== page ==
An unexpected fire is devastating and can destroy your home along with your personal belongs. Be proactive in protecting your home from a fire hazard. Be alert and check your house routinely. If the unimaginable ever does happen, we are always ready to help. 

We Can Handle Smoke and Soot Damage

2/25/2021 (Permalink)

Smoke and soot is very invasive and can penetrate various cavities within your home, causing hidden damage and odor. Our smoke damage expertise and experience allows us to inspect and accurately assess the extent of the damage to develop a comprehensive plan of action.  

Smoke and soot facts:

  • Hot smoke migrates to cooler areas and upper levels of a structure.
  • Smoke flows around plumbing systems, seeping through the holes used by pipes to go from floor to floor.
  • The type of smoke may greatly affect the restoration process.

Different Types of Smoke

There are two different types of smoke–wet and dry. As a result, there are different types of soot residue after a fire. Before restoration begins, SERVPRO of Saginaw will test the soot to determine which type of smoke damage occurred. The cleaning procedures will then be based on the information identified during pretesting. Here is some additional information:

Wet Smoke – Plastic and Rubber

  • Low heat, smoldering, pungent odor, sticky, smeary. Smoke webs are more difficult to clean.

Dry Smoke – Paper and Wood

  • Fast burning, high temperatures, heat rises therefore smoke rises.

Protein Fire Residue – Produced by evaporation of material rather than from a fire

  • Virtually invisible, discolors paints and varnishes, extreme pungent odor.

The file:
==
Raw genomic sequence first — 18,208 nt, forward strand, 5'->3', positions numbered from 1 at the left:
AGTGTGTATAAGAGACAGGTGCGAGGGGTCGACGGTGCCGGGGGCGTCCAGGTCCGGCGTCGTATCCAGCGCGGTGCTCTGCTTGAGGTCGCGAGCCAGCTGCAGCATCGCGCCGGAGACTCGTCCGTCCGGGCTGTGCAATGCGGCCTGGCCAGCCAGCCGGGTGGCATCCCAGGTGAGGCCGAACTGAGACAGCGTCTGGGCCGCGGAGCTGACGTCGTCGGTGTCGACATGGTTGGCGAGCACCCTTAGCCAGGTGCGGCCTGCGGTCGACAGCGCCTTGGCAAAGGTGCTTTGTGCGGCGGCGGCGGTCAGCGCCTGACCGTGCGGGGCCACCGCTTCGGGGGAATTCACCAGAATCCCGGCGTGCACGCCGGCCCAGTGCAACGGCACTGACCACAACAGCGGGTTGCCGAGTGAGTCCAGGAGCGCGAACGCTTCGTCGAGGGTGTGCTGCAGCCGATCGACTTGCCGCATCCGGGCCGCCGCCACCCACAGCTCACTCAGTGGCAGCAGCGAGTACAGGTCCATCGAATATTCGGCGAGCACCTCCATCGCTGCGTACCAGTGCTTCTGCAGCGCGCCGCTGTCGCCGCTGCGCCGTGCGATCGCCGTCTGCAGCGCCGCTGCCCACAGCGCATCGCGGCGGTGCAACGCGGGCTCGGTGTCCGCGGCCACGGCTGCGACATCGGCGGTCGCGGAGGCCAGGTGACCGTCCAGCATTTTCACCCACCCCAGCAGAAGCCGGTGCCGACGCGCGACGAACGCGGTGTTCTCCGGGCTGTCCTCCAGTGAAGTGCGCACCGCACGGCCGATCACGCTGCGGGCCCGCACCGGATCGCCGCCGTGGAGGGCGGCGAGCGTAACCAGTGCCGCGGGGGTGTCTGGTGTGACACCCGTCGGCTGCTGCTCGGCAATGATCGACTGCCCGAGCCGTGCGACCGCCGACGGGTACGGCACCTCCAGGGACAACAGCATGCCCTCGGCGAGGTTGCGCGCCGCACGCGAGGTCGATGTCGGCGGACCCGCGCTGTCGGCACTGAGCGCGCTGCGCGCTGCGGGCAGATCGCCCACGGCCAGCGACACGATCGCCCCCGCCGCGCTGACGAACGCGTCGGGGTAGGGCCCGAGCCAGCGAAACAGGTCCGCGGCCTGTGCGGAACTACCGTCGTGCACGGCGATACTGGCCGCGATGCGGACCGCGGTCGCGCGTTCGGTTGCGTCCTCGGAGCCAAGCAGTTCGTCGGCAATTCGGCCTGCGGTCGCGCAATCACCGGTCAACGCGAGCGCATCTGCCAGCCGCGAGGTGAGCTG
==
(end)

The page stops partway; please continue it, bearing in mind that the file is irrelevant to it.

Our Fire Damage Restoration Services

Since each smoke and fire damage situation is a little different, each one requires a unique solution tailored for the specific conditions.  We have the equipment, expertise, and experience to restore your fire and smoke damage.  We will also treat your family with empathy and respect and your property with care.

Have Questions about Fire, Smoke, or Soot Damage?
Call Us Today – (989) 494-5575

Smoking Hazards

2/8/2021 (Permalink)

Smoking obviously isn’t the best habit to have. The dangers of smoking go beyond the harmful effects it has on one’s body, but it can also cause deadly fires. Cigarette butts can ignite:

  • Trash
  • Dry underbrush outdoors
  • Improper ash cans

According to The National Fire Association, there is an average of 18,100 reported home fires that were started by smoking materials. Also, smoking fires killed an average of 590 people annually and caused up to $476 million in direct property damage.

Butts can ignite much more, including your home. It is important to be aware of what can easily ignite a fire in your home while smoking. Here are some smoke safety tips to follow:

  • Use only fire-safe cigarettes.
  • Smoke outside. Most deaths result from fires that started in living rooms, family rooms and dens or in bedrooms.
  • Keep cigarettes, lighters, matches, and other smoking materials up high out of the reach of children, in a locked cabinet.
  • Use a deep, sturdy ashtray. Place it away from anything that can burn.
  • Do not discard cigarettes in vegetation such as mulch, potted plants or landscaping, peat moss, dried grasses, leaves or other things that could ignite easily.
  • Before you throw away butts and ashes, make sure they are out, and dousing in water or sand is the best way to do that.

If your home ever suffers from fire damage from a cigarette, please reach out to us at 989-494-5575. We can restore your home and even get rid of the smell.

Smoke and Soot Damage Can Cause a Pervasive Odor

1/20/2021 (Permalink)